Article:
The European Commission approved a €98.2 million investment package on Thursday to support Europe’s transition to a low-carbon, circular economy.
The investment falls under the EU’s LIFE programme, which supports environmental, nature conservation, and climate action projects throughout the bloc.
According to a European Commission press release, the funds will cover 10 different projects in Belgium, Denmark, France, Greece, Lithuania, Malta, Spain, and Sweden. The projects aim to improve the quality of life for European citizens in five key areas: nature, water, air, waste, and climate action.
The 10 projects have a total budget of €182.2 million, including the €98.2 million of EU co-financing. The commission said it expects the decision to spur additional investments of up to €2 billion. Potential sources of additional funding include national funds, private sector investment, and other EU funding sources, such as agricultural, structural, regional, and research funds.
Environment Commissioner Karmenu Vella said, “One euro from LIFE mobilises 20 euros from other funding sources. In addition to this remarkable leverage, LIFE Integrated Projects directly respond to concerns voiced by citizens about air and water quality and the impacts of climate change”.
Five projects spread across Denmark, France, Greece, Lithuania, and Sweden focus on nature conservation. In Denmark, a €17.4 million project will create incentives for environmentally friendly land management practices among farmers. Through the development of high-value specialty products, which are sold at a premium of at least 25%, the initiative aims to make it financially attractive for farms to graze or harvest biomass from natural areas. The project is expected to improve the condition of protected areas such as grasslands.
Land management is also a priority for the project in Greece. Currently, fewer than 2% of the country’s 600 plus protected natural areas have a management plan. The €17 million project includes wide-ranging action to improve authorities’ capacity to protect natural areas and wildlife.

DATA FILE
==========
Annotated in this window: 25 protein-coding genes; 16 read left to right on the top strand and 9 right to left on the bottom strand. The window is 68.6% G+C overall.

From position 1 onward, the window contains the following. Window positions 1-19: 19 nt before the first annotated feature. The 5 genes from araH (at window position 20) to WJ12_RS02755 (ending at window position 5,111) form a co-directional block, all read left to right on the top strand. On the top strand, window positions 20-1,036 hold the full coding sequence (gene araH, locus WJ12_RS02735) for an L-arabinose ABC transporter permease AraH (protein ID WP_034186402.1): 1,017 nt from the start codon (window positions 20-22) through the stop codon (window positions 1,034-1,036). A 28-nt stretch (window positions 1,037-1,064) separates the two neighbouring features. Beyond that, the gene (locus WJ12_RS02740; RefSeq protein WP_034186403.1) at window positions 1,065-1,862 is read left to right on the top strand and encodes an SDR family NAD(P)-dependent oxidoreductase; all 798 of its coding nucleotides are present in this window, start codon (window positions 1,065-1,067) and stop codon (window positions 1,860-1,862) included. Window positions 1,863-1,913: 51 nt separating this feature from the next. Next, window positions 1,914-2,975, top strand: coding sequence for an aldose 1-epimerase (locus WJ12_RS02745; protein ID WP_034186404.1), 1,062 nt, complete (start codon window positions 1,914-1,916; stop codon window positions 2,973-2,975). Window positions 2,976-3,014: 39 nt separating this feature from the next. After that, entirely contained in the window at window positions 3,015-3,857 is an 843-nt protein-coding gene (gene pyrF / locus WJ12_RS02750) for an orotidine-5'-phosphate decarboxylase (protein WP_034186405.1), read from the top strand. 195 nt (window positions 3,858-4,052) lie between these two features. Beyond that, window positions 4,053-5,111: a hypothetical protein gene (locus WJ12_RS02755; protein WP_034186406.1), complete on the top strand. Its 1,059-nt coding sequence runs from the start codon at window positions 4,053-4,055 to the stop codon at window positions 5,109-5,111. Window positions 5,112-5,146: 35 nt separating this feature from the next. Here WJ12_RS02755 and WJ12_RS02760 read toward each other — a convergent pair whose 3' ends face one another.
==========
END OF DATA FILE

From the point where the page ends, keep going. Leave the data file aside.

Projects in Spain and Malta address water scarcity. The initiatives seek to provide solutions for sustainable water management, such as investing in water treatment and reusing water. In Malta, low rainfall, water scarcity, and high population density are major sustainability challenges. With a total budget of €17 million, the project will focus on capacity building so that Maltese institutions can sustainably manage the country’s freshwater resources. The project also seeks to increase public awareness of sustainable water use.
France’s two projects, with a combined total budget of €56.5 million, focus on waste management and nature conservation. Households in the Provence-Alpes-Côte d’Azur region produce significantly more waste than the national average. Each year, more than 450 kilograms of waste per inhabitant ends up in a landfill or being burned. The LIFE project aims to promote the development of a circular economy in the region and increase the collection of organic waste by 30%. The commission expects this to significantly reduce the amount of landfilled household waste.
“These new projects will be a catalyst for regional adaptation to climate change and energy efficient housing”, said Miguel Arias Cañete, EU Commissioner for Climate Action and Energy. “They demonstrate that an inclusive, integrated and climate-smart approach to funding can unlock more investment and improve the lives of citizens across the EU”.